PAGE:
Sword and Star (Root Code, #3)
Three months after a brutal battle at Peris, Adam Yuga, Lochlan D’Bideshi, and their rebel fleet are embroiled in a new conflict. But things aren’t going well. Even with Lock’s homeship, Ashwina, at the head of the fleet, the Protectorate forces are adapting to their tactics. Before long, two devastating blows send the ragtag rebels on the run. But the greatest threat may come from within.
Since the battle at Peris, Protectorate loyalist Isaac Sinder’s determination to eliminate the rebel fleet has only intensified—along with his ambition. The Protectorate is decaying, and it’s clear to Isaac that only he can save it, by any means necessary.
As the situation worsens for the rebels, the strain begins to tell on everyone. But more than exhaustion grows within Adam. Something alien has started to change him. Lochlan fights to hold on, but even he may not be able to follow Adam down the dark road ahead.
As Isaac’s obsession turns to insanity, it becomes evident that more sinister plans than his are at work. Bound together by threads of fate and chance, Adam and Lochlan turn their eyes toward a future that may tear them apart—if they’re lucky enough to survive it at all.
"In this triumphant conclusion to the Root Code trilogy, Moraine brings all the threads of their romantic space opera together." –Publishers Weekly
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Reader discretion advised. This title contains the following sensitive themes:drug use, explicit violence
Caution: The following details may be considered spoilerish. Click on a label to reveal its content.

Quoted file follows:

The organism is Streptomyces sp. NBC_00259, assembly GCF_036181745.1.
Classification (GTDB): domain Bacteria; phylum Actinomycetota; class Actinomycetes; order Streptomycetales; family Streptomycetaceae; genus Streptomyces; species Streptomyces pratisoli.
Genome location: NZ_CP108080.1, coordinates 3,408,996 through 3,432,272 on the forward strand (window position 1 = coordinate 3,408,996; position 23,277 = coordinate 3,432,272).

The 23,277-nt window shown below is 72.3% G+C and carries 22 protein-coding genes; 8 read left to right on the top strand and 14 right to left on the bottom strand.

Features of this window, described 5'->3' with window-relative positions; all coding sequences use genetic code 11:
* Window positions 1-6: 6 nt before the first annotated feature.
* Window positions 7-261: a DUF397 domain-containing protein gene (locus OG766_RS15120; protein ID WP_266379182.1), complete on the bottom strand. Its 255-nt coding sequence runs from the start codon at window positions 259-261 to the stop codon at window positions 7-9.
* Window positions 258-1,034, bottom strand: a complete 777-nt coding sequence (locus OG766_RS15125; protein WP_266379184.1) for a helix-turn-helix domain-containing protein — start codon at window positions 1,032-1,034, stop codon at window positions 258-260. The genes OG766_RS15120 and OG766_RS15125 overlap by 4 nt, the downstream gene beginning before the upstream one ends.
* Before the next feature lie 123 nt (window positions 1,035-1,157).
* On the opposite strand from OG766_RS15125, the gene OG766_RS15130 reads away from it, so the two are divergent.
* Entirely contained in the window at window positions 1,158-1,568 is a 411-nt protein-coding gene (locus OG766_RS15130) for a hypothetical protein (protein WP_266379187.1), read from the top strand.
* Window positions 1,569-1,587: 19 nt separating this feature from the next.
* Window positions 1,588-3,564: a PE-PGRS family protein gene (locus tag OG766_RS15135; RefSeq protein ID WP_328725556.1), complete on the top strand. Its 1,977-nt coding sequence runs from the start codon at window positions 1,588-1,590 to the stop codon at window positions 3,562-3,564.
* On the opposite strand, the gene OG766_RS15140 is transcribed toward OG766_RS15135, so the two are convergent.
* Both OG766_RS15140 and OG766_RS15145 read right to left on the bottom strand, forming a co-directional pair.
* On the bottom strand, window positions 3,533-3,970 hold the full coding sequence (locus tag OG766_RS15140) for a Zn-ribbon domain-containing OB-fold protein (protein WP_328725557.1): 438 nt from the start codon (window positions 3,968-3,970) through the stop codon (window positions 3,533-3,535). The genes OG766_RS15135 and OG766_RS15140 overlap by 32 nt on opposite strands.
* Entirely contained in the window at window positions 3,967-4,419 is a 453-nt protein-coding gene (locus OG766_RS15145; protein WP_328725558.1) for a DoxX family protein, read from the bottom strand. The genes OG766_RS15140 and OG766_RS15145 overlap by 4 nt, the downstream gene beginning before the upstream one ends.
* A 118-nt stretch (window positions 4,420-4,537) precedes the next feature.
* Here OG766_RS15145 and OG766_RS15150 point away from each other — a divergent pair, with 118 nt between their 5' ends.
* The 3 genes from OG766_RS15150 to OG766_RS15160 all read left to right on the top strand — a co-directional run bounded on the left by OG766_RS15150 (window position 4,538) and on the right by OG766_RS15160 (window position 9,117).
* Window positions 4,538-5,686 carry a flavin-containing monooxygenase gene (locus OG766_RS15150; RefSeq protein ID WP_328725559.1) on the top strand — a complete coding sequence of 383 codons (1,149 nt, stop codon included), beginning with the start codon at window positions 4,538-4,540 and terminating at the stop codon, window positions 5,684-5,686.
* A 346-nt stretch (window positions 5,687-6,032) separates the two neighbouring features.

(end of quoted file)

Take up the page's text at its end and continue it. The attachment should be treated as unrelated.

Themes: angst, commitment, history, hurt / comfort, illness / injury, mental illness, mysticism, politics / power struggle, PTSD, romantic elements, self-confidence, self-discovery / self-reflection, the power of stories, trust issues
Sometimes Adam went wandering.
Sometimes he was almost afraid. A great deal of the time he was certain Lochlan was.
But he had learned that there was only so much he could do about their threatening fear. Only so much of himself he could spare for that, for worry. Hadn’t they long ago passed the point of no return? If there was an event horizon, hadn’t they crossed it? Blown over it like a bullet, like the first shot fired in a storm of them.
Because it was that. It was exactly that. Bullets, shooting, and gone so far that there could never be any turning back.
He could only ever go forward now. The same was true for all of them.
So Adam went wandering through the night that went on forever.
He saw a great deal. Much of it made little sense to him. Much more made no sense at all. But he had grown comfortable with nonsense, as one grows comfortable with a change in gravity, in light, in temperature. You grow accustomed. You acclimate. You adapt.
From his conception Adam had been carefully engineered to be strong in body and in mind, impervious to illnesses both chronic and acute, physically attractive within a rigidly defined set of standards—and adaptable. On the Plain of Heaven, things had been changed inside him, other things stripped away, and now his reflexes weren’t what they once were, his strength was no longer so reliable, and he was more easily weakened than he had before. So many small alterations, so many tiny reorderings and reorganizations. So much movement.
Things had been taken from him. But other things had been given to him. And above all else he had retained the ability to adapt.
He knew how life forms evolved. He knew what time did to them, how it ravaged. How it could be cruel. He knew that the life that survived was the life that could adapt.
As he wandered through the dark and among the traveling stars, he meditated on these things. Somewhere distant, his body rested aboard Ashwina: massive Ashwina, gentle Ashwina, Ashwina the Bideshi homeship and Ashwina the cradle of his first rebirth, Ashwina his adopted home. If he had a home anymore.
Ashwina the machine of war.